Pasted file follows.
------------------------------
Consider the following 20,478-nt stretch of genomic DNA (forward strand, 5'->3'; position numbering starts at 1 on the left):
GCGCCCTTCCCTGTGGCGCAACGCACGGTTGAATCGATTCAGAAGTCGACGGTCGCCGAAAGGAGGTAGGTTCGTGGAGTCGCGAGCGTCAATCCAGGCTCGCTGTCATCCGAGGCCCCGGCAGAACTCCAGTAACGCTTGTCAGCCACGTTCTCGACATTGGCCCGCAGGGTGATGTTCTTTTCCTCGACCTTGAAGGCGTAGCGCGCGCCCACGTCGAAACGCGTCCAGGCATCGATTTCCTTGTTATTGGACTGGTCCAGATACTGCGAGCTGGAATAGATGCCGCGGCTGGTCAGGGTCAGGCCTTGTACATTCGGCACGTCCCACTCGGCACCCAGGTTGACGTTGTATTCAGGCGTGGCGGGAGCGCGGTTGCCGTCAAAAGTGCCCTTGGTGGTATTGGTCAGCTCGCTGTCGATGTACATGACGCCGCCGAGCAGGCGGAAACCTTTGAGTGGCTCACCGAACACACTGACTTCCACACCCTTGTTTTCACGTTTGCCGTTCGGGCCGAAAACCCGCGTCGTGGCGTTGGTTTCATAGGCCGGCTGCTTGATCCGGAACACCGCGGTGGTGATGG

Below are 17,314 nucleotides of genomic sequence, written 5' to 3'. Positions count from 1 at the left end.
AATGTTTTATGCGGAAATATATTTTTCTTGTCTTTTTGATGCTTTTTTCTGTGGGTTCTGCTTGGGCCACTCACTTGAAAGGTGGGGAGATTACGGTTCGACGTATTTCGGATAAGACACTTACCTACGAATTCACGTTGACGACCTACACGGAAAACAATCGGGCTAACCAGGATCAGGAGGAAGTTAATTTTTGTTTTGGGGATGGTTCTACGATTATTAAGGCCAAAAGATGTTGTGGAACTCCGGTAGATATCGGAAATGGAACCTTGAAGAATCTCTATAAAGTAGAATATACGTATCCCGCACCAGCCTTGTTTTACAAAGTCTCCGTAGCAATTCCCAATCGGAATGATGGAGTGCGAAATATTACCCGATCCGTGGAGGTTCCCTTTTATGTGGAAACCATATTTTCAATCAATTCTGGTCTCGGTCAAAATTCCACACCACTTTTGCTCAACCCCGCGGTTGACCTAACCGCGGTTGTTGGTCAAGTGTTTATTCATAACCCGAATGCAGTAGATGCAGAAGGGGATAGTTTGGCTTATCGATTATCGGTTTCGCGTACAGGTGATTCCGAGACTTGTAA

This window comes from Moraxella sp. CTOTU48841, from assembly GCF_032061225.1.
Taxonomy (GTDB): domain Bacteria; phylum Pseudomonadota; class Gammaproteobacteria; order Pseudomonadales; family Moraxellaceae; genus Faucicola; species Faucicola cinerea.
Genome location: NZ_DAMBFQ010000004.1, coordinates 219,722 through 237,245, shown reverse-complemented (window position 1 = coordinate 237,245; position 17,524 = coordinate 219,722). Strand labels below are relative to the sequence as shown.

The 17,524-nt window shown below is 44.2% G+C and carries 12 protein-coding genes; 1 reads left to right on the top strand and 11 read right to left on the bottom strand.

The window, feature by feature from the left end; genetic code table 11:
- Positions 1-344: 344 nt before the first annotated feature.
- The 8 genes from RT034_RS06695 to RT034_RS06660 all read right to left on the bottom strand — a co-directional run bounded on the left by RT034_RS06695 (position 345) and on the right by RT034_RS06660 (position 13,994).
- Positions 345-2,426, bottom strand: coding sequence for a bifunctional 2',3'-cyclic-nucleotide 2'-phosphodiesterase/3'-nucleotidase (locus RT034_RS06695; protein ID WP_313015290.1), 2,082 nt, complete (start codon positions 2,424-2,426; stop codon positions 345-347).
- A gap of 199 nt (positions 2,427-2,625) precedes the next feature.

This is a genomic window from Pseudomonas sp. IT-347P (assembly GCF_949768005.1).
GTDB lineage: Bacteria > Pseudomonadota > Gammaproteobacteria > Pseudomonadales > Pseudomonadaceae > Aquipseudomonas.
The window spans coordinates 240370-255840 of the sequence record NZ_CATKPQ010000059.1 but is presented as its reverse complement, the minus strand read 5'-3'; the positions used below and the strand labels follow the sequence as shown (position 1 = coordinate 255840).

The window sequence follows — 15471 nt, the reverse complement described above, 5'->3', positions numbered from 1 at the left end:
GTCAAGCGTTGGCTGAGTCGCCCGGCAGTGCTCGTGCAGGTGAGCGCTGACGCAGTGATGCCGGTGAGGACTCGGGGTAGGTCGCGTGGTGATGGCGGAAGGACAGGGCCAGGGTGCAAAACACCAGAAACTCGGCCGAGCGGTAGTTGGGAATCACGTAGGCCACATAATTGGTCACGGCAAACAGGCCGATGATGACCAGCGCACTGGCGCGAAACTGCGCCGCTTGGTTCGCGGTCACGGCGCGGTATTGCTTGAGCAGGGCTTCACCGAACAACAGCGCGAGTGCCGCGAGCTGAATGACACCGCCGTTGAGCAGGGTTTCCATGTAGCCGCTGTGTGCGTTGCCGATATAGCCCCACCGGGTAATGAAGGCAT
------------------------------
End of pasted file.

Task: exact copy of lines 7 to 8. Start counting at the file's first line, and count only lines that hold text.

Genome location: NZ_DAMBFQ010000004.1, coordinates 219,722 through 237,245, shown reverse-complemented (window position 1 = coordinate 237,245; position 17,524 = coordinate 219,722). Strand labels below are relative to the sequence as shown.

The 17,524-nt window shown below is 44.2% G+C and carries 12 protein-coding genes; 1 reads left to right on the top strand and 11 read right to left on the bottom strand.